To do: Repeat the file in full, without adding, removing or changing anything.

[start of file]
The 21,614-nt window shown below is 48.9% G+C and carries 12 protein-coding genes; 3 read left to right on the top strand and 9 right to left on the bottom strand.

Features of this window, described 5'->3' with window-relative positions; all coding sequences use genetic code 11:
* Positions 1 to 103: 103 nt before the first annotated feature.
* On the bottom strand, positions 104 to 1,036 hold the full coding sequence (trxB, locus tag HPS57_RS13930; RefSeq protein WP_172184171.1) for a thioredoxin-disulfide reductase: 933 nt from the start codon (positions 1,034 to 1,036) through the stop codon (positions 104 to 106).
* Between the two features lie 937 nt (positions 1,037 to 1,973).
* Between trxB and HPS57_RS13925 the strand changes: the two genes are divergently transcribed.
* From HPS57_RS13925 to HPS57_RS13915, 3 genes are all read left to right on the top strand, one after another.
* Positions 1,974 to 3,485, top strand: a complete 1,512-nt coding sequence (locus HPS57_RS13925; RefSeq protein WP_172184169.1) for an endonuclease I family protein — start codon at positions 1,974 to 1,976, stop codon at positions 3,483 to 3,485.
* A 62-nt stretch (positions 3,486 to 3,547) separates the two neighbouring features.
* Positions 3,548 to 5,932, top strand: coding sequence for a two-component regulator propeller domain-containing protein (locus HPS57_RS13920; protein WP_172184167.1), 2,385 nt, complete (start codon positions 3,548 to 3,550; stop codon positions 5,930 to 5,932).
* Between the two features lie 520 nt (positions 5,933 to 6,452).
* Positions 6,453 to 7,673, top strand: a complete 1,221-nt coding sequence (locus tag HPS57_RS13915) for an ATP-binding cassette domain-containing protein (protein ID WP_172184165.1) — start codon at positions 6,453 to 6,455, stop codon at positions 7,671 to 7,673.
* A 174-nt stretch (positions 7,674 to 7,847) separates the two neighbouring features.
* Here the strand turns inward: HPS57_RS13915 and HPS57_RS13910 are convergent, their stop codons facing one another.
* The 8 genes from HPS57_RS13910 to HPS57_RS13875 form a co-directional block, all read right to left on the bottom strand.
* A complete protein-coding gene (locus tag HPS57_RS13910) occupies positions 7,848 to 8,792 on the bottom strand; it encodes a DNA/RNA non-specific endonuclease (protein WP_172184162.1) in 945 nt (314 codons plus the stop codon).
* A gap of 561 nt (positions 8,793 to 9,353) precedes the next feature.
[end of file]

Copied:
The 21,614-nt window shown below is 48.9% G+C and carries 12 protein-coding genes; 3 read left to right on the top strand and 9 right to left on the bottom strand.

Features of this window, described 5'->3' with window-relative positions; all coding sequences use genetic code 11:
* Positions 1 to 103: 103 nt before the first annotated feature.
* On the bottom strand, positions 104 to 1,036 hold the full coding sequence (trxB, locus tag HPS57_RS13930; RefSeq protein WP_172184171.1) for a thioredoxin-disulfide reductase: 933 nt from the start codon (positions 1,034 to 1,036) through the stop codon (positions 104 to 106).
* Between the two features lie 937 nt (positions 1,037 to 1,973).
* Between trxB and HPS57_RS13925 the strand changes: the two genes are divergently transcribed.
* From HPS57_RS13925 to HPS57_RS13915, 3 genes are all read left to right on the top strand, one after another.
* Positions 1,974 to 3,485, top strand: a complete 1,512-nt coding sequence (locus HPS57_RS13925; RefSeq protein WP_172184169.1) for an endonuclease I family protein — start codon at positions 1,974 to 1,976, stop codon at positions 3,483 to 3,485.
* A 62-nt stretch (positions 3,486 to 3,547) separates the two neighbouring features.
* Positions 3,548 to 5,932, top strand: coding sequence for a two-component regulator propeller domain-containing protein (locus HPS57_RS13920; protein WP_172184167.1), 2,385 nt, complete (start codon positions 3,548 to 3,550; stop codon positions 5,930 to 5,932).
* Between the two features lie 520 nt (positions 5,933 to 6,452).
* Positions 6,453 to 7,673, top strand: a complete 1,221-nt coding sequence (locus tag HPS57_RS13915) for an ATP-binding cassette domain-containing protein (protein ID WP_172184165.1) — start codon at positions 6,453 to 6,455, stop codon at positions 7,671 to 7,673.
* A 174-nt stretch (positions 7,674 to 7,847) separates the two neighbouring features.
* Here the strand turns inward: HPS57_RS13915 and HPS57_RS13910 are convergent, their stop codons facing one another.
* The 8 genes from HPS57_RS13910 to HPS57_RS13875 form a co-directional block, all read right to left on the bottom strand.
* A complete protein-coding gene (locus tag HPS57_RS13910) occupies positions 7,848 to 8,792 on the bottom strand; it encodes a DNA/RNA non-specific endonuclease (protein WP_172184162.1) in 945 nt (314 codons plus the stop codon).
* A gap of 561 nt (positions 8,793 to 9,353) precedes the next feature.